Around 2 p.m. December 8, Jesús María Villalobos, a 16-year-old with a big frame and a bigger smile, pulled on his headphones and left his room in Delray Beach for a nearby gym. He walked north along the train tracks until he was near the intersection of Linton Boulevard and South Dixie Highway. Then a Florida East Coast Railway freight train came barreling from behind.
The engineer frantically blew the train's whistle. But Villalobos, who had come to South Florida from Colombia two years earlier to pursue his dream of becoming a pro baseball player, never heard it. The headphones blocked the sound. He was killed instantly.
"He was everything to me," his mother, Diana Lobos, later told the Colombian newspaper El Universal. "I want to die."
In Florida, train-pedestrian casualties have increased steadily the past four years and are likely to climb further. With both All Aboard Florida and Tri-Rail planning to run trains through downtown areas next year, more lives will likely be at risk.
"It's actually a major safety issue," says Dr. Allan Zarembski, a railroad engineering and safety professor at the University of Delaware. "What people still don't understand is that if a train engineer sees you, it's too late for him to stop, period."
The railroad enabled the settlement of Florida. Henry Flagler, a business partner of John D. Rockefeller's in Standard Oil, visited St. Augustine in 1883 and determined it was the next great vacation mecca. He built hotels and then bought the few existing railroads to form the Florida East Coast Railway, which by 1912 had tracks all the way to Key West.
That rail link facilitated the population boom along the state's east coast, but it also meant a significant safety risk. In the mid-'70s, the oldest data available from the Federal Railroad Safety Association, 18 to 31 "trespassers" were killed by trains per year. (The term refers to nonemployee pedestrians on the tracks.)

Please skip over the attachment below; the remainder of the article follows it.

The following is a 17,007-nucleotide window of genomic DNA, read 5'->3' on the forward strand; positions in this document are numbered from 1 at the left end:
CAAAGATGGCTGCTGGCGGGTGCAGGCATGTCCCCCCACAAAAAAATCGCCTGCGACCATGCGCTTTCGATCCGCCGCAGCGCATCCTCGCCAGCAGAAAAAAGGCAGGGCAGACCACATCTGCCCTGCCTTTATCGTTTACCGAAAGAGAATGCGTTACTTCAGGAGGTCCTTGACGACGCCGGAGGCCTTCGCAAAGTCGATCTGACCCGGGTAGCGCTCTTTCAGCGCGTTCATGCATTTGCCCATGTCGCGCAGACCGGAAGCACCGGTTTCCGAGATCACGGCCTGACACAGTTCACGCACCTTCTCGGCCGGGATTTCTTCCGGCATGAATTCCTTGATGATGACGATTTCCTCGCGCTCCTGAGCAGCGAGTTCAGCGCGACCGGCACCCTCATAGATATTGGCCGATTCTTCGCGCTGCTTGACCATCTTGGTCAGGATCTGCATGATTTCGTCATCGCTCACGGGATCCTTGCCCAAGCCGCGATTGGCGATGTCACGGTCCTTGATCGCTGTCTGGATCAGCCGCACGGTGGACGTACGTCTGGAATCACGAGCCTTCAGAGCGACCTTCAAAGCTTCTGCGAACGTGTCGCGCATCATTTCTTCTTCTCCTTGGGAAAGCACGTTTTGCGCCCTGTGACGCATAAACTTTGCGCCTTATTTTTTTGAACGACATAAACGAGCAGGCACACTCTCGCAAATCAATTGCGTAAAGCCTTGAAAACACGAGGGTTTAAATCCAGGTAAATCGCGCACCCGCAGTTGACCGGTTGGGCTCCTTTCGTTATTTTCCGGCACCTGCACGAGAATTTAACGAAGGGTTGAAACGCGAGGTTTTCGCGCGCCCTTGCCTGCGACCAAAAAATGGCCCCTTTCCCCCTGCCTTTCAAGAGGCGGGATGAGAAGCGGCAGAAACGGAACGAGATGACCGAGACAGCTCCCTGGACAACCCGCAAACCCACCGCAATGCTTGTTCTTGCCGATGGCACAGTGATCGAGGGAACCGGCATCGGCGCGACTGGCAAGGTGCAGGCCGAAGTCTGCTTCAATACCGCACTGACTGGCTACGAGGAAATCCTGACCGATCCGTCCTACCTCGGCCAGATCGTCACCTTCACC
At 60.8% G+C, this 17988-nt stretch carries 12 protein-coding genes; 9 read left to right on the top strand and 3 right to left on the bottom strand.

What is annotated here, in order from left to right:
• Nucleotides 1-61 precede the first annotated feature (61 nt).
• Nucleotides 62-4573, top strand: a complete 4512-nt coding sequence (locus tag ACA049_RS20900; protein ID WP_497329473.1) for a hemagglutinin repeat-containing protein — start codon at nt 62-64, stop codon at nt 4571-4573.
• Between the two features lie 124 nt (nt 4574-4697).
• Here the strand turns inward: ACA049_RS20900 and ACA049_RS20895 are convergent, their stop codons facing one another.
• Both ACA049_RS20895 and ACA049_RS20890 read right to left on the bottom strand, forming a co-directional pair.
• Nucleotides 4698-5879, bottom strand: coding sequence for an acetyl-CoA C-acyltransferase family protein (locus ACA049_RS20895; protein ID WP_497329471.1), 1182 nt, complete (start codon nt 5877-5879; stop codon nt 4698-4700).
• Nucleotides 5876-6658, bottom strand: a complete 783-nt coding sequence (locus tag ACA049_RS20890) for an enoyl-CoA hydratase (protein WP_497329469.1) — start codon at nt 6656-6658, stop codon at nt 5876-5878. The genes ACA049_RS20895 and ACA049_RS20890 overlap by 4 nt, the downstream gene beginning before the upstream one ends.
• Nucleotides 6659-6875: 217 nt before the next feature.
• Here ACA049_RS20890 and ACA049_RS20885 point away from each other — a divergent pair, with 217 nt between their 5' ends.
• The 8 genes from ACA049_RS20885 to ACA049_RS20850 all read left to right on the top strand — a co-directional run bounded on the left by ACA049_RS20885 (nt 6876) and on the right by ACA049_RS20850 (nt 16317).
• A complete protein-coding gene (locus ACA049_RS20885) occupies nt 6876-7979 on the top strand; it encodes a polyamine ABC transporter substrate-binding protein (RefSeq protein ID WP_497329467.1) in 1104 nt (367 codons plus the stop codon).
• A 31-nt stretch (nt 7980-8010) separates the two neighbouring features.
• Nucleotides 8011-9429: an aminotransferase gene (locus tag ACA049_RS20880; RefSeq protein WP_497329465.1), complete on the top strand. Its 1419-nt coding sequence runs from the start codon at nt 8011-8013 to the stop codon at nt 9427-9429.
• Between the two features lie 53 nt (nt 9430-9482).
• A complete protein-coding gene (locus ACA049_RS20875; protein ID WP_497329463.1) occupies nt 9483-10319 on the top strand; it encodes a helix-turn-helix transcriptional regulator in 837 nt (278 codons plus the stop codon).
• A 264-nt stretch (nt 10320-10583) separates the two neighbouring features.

That number remained steady despite increased awareness about the danger of rail crossings and congressional funding for rail safety improvements. But it has begun growing again in the past four years. There were 27 trespasser deaths in Florida in 2012, 28 in 2013, 36 in 2014, and 35 through just the first nine months of 2015 — higher figures than even those for New York.
Some recent examples:
• September 29, Michael Nesmith, a 55-year-old blind man, was struck from behind and killed by a Tri-Rail train while he walked along the tracks in Dania Beach.
• October 27, Thomas Kelly, age 51, was struck and killed in Melbourne while walking on a train bridge with a friend, who survived by jumping into the water below.
• November 6, 29-year-old David Lefever was fatally hit by an Amtrak train in downtown Orlando.
• November 12, a woman was struck and killed in Altamonte Springs.
Yet more trains are soon coming to Florida, which likely
There's more. Tri-Rail, the commuter service that serves Palm Beach and Broward counties and connects to Miami International Airport, also has plans to expand into downtown Miami in 2017 at an estimated cost of $70 million. The Tri-Rail trains will begin using the tracks in Miami east of I-95 — running 50 trains per weekday through the city's main population corridor. "It's going to happen," Jack Stephens, executive director of the South Florida Regional Transportation Authority, told the Miami Herald last fall.